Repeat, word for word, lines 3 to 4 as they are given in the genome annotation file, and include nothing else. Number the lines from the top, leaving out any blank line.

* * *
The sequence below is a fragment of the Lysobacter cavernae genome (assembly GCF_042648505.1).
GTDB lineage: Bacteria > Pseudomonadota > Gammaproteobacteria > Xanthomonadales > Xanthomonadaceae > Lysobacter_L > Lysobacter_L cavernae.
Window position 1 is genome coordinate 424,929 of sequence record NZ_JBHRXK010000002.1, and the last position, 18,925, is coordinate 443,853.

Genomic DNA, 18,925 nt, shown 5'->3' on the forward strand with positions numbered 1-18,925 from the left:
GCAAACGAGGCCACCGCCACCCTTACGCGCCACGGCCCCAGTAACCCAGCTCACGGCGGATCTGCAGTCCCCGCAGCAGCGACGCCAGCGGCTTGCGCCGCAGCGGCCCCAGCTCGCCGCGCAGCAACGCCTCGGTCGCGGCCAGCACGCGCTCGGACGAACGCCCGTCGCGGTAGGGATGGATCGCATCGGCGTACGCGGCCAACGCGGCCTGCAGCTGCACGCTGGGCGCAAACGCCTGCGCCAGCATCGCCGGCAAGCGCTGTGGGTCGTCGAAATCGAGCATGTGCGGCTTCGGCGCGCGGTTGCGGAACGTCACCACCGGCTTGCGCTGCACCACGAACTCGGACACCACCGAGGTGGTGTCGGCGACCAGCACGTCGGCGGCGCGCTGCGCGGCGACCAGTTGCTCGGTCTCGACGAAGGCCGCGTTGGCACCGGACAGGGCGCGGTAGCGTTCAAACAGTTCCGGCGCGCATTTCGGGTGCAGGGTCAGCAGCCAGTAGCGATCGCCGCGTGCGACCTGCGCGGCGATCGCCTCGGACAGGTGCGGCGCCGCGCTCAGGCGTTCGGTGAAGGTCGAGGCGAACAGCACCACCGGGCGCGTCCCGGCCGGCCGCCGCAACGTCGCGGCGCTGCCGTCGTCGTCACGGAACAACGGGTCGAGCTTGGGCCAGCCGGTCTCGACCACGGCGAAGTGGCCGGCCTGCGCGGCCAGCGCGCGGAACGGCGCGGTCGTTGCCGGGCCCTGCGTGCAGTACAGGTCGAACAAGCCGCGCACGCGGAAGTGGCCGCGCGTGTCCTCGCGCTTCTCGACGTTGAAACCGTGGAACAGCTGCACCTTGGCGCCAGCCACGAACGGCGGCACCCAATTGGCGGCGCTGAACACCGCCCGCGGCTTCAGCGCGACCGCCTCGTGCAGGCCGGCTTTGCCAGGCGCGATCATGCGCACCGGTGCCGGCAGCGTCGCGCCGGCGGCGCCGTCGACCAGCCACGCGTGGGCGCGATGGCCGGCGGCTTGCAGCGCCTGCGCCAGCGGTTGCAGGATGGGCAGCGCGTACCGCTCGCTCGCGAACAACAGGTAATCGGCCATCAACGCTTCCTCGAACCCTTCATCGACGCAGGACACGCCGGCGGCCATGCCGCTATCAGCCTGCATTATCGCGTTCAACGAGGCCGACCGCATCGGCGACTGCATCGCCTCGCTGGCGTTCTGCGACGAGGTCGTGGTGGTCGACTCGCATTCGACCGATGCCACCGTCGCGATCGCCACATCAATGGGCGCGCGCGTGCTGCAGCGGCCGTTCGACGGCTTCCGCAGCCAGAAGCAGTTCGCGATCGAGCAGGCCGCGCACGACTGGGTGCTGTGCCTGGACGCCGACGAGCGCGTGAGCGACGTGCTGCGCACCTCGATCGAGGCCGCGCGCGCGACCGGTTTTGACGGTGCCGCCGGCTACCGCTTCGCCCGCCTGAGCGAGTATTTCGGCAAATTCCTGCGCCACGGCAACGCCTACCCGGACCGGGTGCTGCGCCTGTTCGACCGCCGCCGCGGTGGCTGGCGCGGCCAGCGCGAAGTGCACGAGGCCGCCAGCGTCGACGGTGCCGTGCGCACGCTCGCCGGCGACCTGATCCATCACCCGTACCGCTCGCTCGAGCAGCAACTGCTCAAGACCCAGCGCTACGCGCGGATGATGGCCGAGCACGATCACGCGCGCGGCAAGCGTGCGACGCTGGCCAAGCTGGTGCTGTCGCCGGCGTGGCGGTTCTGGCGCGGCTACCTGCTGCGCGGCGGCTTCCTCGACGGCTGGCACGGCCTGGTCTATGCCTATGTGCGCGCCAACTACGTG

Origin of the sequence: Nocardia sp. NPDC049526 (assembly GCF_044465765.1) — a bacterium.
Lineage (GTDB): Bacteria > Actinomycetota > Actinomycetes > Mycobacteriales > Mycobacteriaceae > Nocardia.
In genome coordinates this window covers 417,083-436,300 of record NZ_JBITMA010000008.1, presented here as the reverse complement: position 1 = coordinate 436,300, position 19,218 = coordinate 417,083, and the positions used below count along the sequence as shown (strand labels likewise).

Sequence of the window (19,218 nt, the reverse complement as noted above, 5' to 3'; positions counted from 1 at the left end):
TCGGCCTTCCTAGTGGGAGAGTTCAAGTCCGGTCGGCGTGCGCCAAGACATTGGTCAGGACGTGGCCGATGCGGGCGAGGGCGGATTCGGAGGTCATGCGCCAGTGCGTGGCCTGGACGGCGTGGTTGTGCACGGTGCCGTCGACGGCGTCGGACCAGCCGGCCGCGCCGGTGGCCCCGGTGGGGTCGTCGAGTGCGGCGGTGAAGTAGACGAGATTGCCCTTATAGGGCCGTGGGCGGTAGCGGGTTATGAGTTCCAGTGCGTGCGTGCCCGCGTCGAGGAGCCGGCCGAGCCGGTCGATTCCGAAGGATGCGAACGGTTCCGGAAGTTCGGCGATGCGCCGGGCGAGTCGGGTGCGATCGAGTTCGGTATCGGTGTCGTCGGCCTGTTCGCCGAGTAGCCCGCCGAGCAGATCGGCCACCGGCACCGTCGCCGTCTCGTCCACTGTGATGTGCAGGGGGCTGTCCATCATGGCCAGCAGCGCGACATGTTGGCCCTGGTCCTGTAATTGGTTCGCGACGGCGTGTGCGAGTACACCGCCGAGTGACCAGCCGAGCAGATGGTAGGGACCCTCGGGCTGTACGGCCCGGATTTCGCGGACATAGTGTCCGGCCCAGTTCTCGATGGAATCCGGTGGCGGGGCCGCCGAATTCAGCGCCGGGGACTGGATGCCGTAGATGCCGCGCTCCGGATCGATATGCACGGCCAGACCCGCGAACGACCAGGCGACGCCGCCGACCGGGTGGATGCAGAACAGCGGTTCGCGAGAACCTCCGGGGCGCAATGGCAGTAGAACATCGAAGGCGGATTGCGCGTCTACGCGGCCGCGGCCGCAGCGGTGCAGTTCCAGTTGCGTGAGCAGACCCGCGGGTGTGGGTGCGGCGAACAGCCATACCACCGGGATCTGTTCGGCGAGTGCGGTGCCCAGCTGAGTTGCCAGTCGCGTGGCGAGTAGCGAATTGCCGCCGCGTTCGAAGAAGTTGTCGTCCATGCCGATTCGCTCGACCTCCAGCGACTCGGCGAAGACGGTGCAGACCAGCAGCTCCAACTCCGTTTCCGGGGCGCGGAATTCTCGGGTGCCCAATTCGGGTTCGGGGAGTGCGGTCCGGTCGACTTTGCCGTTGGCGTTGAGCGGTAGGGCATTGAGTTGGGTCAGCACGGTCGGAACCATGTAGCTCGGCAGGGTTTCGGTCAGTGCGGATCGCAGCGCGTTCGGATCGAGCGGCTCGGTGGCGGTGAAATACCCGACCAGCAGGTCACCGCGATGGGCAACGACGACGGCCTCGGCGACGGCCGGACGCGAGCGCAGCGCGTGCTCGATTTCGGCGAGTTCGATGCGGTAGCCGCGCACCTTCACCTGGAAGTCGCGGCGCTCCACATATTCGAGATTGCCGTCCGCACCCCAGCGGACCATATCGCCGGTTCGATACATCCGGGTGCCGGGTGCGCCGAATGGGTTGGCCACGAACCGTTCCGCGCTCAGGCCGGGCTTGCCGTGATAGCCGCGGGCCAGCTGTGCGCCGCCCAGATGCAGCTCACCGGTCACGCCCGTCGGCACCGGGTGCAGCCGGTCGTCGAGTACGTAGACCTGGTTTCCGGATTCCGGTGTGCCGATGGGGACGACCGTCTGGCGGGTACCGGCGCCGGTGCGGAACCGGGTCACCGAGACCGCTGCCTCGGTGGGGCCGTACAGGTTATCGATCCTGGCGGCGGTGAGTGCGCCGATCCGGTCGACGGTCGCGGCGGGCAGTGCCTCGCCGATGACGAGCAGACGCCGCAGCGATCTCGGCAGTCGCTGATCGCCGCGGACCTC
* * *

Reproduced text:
Window position 1 is genome coordinate 424,929 of sequence record NZ_JBHRXK010000002.1, and the last position, 18,925, is coordinate 443,853.

Genomic DNA, 18,925 nt, shown 5'->3' on the forward strand with positions numbered 1-18,925 from the left: